In the Hackney refuse dispute a mass meeting of refuse workers has voted to suspend the two days of strike action called for Friday 6 and Monday 9 February. But the dispute is still very much alive and very much in need of solidarity.
Hackney Council suspended three Unison members and implied that another 10 may face disciplinary action after a demonstration outside the depot from which scab vehicles were run during the last four-day strike.
The dispute began on 22 December last year, when Hackney Council imposed new contracts which saw 58 refuse loaders lose income - up to £3,000 - and introduced unacceptable new working conditions.
The Transport and General Workers Union (TGWU) and Unison both held strike ballots with a big vote for action. The unions have held a continuous overtime ban since the date that the new contracts were imposed, and four days of strikes that were solidly supported.
The Council organised a scabbing operation, bringing in agency workers at a big cost to Hackney's finances. Strikers responded by demonstrating outside the agency workers' depot and attempting to persuade them not to undermine the action.
Council management, rocked by the strikers' refusal to be intimidated, has lost its temper. The Council has withdrawn from talks and threatened legal action against the union, is disciplining a T&G steward, and is demanding that T&G official John Perry is removed from the negotiating team.
The T&G has offered to discuss the issue of the new contracts at ACAS, and has submitted a "roadmap" which could help the dispute towards settlement. But Hackney Council management has refused to go to ACAS, and is taking an attitude which Perry describes as "willy-waving of the highest order".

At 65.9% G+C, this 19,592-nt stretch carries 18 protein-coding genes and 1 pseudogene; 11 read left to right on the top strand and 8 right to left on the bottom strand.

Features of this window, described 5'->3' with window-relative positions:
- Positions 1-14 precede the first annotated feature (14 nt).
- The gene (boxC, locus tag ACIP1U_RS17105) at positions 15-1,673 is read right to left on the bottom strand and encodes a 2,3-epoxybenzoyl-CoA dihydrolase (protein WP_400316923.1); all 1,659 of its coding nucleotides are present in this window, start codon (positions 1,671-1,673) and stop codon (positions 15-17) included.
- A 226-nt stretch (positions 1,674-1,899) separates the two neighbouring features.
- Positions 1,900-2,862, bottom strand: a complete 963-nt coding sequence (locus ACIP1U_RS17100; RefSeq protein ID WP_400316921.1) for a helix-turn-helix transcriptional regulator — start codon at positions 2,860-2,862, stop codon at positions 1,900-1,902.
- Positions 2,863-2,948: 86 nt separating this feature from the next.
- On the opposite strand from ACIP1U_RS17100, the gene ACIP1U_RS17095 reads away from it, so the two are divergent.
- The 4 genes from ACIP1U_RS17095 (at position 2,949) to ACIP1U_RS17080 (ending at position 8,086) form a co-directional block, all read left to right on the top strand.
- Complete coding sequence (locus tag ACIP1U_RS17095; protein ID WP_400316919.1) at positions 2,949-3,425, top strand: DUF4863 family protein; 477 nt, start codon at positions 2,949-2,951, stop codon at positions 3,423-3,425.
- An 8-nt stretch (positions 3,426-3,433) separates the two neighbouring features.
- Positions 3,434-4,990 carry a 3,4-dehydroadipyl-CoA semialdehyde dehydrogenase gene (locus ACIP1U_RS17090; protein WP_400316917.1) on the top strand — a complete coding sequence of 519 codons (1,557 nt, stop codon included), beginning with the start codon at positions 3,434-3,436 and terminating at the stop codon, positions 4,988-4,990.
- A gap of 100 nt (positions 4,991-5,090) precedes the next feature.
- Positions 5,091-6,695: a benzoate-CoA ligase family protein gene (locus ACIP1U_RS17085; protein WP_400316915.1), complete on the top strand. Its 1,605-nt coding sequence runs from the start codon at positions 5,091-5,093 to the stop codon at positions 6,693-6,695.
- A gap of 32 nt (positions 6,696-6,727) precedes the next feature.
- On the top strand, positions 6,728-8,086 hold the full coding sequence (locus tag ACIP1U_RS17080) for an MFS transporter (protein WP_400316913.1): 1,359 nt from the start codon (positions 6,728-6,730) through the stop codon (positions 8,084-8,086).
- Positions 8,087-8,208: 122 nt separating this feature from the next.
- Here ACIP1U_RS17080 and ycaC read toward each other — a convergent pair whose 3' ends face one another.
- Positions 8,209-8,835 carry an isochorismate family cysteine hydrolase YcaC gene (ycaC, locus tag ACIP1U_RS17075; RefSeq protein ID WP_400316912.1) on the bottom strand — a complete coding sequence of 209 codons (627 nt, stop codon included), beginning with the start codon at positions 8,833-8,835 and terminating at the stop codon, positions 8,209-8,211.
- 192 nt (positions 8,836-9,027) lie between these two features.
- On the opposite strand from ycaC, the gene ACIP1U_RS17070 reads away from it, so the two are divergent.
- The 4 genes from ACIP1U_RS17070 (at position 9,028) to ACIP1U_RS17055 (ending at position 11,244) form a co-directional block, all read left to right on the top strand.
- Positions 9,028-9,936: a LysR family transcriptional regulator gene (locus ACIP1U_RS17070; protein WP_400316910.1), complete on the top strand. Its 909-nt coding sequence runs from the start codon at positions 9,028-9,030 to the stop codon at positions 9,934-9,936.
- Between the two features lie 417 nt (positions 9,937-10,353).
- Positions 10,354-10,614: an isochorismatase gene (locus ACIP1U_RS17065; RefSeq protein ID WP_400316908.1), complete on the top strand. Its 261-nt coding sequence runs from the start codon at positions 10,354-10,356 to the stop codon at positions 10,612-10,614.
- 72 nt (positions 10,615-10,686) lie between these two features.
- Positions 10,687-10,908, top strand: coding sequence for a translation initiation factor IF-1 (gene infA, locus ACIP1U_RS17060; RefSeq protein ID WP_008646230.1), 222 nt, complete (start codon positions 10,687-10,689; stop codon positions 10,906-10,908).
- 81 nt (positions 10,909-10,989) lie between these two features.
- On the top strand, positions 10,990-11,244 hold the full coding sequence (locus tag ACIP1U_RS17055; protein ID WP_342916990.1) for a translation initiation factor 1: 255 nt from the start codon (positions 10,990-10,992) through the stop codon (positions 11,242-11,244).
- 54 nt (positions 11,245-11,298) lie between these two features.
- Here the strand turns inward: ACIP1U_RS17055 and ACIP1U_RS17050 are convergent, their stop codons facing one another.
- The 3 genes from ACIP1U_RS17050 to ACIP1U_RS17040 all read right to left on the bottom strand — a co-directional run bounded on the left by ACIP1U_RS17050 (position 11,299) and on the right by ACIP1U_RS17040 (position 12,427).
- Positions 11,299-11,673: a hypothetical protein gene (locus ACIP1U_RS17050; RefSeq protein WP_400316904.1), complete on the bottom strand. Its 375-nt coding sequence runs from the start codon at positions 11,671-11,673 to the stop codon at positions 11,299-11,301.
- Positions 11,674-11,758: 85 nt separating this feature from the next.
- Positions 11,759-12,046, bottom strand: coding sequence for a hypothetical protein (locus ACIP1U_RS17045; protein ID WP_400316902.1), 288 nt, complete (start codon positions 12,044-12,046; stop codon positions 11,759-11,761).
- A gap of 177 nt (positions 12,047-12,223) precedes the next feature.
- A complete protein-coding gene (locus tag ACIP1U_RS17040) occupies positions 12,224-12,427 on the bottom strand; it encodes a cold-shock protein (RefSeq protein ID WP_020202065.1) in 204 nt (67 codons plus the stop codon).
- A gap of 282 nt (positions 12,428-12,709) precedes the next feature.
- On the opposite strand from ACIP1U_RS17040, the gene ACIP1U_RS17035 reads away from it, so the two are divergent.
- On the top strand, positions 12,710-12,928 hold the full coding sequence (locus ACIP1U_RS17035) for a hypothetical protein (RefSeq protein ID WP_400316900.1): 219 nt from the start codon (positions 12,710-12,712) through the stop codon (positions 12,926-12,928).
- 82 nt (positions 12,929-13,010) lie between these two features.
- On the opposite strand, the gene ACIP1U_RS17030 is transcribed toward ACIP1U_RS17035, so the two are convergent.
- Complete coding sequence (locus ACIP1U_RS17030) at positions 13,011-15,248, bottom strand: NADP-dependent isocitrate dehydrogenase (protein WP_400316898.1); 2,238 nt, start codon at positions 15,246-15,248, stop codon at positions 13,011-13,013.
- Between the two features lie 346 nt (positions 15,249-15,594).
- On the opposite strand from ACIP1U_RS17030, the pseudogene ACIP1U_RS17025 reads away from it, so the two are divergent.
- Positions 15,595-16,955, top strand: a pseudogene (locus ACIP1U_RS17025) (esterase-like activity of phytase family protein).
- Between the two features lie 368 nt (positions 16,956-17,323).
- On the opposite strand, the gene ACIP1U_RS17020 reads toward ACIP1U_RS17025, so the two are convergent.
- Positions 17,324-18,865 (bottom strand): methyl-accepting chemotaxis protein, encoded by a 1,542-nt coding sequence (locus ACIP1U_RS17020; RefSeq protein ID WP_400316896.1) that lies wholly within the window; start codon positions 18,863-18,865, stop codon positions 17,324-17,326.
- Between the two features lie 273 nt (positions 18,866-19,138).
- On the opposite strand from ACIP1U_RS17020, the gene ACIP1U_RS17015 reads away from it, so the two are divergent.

It appears that the (Labour) Council leaders have taken a political decision to defeat this strike, whatever its merits and whatever the financial cost. And this in a Borough where every service has been cut to the bone with the excuse of financial crisis.
The strikers' determination matches the Council's. If it can be further bolstered by solidarity from the local community and the wider trade union movement, the strikes can win. If they do not, then no group of public-sector workers will be safe from wage-cutting new contracts.
What you can do to support the refuse workers and street sweepers:
- Send messages of support for the strikers to Hackney TUC (firstname.lastname@example.org).
- Hold a collection at your workplace, union branch and/or local area. The strikers are sacrificing wages they can ill afford to lose, and donations will really help.
- Invite a speaker to your next union or community group meeting. Ring John Perry T&G Regional Industrial Organiser on 07980 721429.
- Come to the Hackney TUC meeting on Wednesday 11 February, 7.30pm, at Marcon Court Community Hall (corner Amhurst Road and Marcon Place), to hear from the strikers and organise support for them.
- Billy Dunne, TGWU Refuse Convenor
- Brian Debus, Joint Branch Secretary, Hackney Unison
- John Perry, TGWU Regional Organiser
- Eddy Coulson, Unison Regional Officer